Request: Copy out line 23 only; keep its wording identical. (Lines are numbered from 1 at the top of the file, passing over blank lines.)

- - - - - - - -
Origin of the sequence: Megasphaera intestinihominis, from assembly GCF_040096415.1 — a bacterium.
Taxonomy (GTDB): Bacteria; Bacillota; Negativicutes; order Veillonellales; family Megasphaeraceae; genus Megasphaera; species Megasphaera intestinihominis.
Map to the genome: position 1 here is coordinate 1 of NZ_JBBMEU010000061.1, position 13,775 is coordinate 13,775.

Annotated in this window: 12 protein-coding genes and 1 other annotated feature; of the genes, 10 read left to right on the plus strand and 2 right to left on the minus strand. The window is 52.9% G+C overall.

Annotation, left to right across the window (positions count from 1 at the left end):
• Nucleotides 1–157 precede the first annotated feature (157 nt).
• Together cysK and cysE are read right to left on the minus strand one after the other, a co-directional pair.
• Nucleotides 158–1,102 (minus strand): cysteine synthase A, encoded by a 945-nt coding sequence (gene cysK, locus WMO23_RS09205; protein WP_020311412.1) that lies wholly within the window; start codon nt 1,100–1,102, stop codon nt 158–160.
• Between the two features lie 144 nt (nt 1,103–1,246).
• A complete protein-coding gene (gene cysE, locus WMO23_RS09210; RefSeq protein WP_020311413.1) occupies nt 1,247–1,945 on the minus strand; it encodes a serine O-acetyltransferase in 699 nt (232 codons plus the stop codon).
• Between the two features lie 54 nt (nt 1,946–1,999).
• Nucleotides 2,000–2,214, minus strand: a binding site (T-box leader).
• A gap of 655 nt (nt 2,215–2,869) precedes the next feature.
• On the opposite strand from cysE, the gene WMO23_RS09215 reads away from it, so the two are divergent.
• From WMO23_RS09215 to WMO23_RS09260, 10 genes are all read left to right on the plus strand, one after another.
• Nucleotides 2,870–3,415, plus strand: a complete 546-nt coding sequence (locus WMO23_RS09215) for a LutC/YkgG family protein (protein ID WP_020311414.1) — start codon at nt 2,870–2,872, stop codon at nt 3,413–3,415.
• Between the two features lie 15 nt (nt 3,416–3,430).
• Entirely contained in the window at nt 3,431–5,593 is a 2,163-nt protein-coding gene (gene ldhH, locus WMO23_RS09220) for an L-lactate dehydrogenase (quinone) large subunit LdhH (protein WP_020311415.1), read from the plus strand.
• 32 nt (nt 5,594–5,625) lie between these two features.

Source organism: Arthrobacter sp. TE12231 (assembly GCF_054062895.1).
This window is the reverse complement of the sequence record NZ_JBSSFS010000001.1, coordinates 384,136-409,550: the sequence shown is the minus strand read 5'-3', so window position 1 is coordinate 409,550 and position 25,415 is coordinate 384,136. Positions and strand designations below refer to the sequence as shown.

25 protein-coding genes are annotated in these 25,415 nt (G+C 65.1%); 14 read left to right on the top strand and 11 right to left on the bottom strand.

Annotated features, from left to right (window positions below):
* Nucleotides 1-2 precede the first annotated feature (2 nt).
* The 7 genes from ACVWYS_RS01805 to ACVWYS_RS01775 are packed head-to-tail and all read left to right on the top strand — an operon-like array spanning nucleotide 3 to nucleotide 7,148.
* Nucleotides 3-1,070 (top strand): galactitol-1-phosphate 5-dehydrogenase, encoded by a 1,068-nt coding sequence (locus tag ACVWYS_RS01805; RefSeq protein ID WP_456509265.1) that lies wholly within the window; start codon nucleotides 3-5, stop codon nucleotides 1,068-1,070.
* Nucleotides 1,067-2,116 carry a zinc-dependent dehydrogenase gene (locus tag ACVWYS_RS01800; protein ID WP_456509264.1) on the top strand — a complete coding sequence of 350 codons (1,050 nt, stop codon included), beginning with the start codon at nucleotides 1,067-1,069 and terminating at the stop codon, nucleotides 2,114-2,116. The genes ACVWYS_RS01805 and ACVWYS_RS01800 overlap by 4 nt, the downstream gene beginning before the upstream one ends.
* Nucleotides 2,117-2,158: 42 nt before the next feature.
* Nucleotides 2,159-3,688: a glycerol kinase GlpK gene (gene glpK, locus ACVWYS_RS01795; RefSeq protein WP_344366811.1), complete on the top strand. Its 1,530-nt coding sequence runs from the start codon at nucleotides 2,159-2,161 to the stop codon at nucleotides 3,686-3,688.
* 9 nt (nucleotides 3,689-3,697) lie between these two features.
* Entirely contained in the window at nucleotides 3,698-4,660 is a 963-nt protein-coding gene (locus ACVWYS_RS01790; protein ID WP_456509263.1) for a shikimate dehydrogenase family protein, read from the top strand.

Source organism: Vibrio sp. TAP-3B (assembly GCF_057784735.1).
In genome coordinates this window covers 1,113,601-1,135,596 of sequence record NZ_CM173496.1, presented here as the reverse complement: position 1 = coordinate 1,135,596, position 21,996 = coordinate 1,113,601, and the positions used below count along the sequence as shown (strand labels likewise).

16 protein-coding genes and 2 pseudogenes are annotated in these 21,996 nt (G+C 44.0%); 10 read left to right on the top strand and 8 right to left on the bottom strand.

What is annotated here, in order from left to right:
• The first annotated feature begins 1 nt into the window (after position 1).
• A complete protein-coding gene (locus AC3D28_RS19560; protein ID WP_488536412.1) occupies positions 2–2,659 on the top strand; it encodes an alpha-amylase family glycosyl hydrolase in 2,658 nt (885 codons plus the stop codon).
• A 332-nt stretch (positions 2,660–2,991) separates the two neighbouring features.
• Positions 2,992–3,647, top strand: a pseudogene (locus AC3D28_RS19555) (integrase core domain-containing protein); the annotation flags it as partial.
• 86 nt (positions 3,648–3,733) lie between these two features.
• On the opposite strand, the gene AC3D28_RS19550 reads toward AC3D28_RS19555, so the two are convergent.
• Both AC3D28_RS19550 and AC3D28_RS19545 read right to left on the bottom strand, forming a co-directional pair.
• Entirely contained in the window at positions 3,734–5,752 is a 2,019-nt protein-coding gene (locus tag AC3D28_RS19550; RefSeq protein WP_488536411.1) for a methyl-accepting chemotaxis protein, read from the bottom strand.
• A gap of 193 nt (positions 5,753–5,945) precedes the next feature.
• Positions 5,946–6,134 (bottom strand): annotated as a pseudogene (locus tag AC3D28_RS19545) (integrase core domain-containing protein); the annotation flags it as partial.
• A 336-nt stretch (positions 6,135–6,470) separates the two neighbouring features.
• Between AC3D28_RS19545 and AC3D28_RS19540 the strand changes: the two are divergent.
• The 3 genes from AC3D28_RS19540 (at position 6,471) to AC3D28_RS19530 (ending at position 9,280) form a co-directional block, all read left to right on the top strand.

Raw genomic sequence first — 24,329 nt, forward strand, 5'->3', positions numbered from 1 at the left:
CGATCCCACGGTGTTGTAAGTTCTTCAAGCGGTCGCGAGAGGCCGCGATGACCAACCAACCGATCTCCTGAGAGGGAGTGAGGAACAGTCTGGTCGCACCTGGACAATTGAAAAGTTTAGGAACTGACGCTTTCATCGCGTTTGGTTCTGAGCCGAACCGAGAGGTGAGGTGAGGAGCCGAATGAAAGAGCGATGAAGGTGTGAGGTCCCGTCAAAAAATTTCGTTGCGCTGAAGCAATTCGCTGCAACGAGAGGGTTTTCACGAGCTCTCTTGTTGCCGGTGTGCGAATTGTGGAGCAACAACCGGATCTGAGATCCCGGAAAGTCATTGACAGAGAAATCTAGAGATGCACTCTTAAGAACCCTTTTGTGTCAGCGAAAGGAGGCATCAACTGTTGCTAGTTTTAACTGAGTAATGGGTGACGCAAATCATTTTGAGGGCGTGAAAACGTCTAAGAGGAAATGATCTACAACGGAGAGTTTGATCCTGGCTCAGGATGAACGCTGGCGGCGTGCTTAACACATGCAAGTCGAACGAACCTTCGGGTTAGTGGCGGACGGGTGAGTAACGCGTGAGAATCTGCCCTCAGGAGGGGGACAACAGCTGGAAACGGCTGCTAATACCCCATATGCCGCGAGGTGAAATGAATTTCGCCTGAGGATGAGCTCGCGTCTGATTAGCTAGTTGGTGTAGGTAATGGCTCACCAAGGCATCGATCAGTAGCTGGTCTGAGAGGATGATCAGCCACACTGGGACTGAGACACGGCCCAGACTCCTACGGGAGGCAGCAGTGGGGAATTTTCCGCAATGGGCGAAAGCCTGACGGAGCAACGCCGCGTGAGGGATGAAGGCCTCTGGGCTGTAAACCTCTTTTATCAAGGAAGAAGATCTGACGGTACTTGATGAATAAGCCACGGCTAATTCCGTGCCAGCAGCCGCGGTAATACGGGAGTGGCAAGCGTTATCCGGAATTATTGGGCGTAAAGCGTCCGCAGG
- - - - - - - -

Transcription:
Annotated features, from left to right (window positions below):